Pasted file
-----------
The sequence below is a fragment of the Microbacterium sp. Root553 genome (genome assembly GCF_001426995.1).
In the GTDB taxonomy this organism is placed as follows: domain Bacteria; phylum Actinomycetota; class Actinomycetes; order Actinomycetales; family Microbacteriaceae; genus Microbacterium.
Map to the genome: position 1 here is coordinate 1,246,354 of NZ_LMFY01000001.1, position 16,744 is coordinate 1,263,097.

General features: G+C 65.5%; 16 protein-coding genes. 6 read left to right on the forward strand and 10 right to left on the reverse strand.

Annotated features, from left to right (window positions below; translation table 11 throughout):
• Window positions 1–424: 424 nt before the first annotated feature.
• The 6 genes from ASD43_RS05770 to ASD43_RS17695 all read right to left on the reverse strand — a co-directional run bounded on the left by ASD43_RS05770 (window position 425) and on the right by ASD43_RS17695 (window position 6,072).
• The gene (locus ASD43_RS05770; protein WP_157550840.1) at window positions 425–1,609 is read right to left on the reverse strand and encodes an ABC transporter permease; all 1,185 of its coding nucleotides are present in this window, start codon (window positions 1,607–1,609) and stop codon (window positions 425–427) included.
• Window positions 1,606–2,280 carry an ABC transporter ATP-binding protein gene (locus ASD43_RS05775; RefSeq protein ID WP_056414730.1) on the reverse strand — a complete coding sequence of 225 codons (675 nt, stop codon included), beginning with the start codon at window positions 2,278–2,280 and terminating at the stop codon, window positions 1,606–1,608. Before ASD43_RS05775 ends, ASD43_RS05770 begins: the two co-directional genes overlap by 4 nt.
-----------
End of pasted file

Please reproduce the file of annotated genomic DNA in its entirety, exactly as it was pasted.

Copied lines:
The sequence below is a fragment of the Microbacterium sp. Root553 genome (genome assembly GCF_001426995.1).
In the GTDB taxonomy this organism is placed as follows: domain Bacteria; phylum Actinomycetota; class Actinomycetes; order Actinomycetales; family Microbacteriaceae; genus Microbacterium.
Map to the genome: position 1 here is coordinate 1,246,354 of NZ_LMFY01000001.1, position 16,744 is coordinate 1,263,097.

General features: G+C 65.5%; 16 protein-coding genes. 6 read left to right on the forward strand and 10 right to left on the reverse strand.

Annotated features, from left to right (window positions below; translation table 11 throughout):
• Window positions 1–424: 424 nt before the first annotated feature.
• The 6 genes from ASD43_RS05770 to ASD43_RS17695 all read right to left on the reverse strand — a co-directional run bounded on the left by ASD43_RS05770 (window position 425) and on the right by ASD43_RS17695 (window position 6,072).
• The gene (locus ASD43_RS05770; protein WP_157550840.1) at window positions 425–1,609 is read right to left on the reverse strand and encodes an ABC transporter permease; all 1,185 of its coding nucleotides are present in this window, start codon (window positions 1,607–1,609) and stop codon (window positions 425–427) included.
• Window positions 1,606–2,280 carry an ABC transporter ATP-binding protein gene (locus ASD43_RS05775; RefSeq protein ID WP_056414730.1) on the reverse strand — a complete coding sequence of 225 codons (675 nt, stop codon included), beginning with the start codon at window positions 2,278–2,280 and terminating at the stop codon, window positions 1,606–1,608. Before ASD43_RS05775 ends, ASD43_RS05770 begins: the two co-directional genes overlap by 4 nt.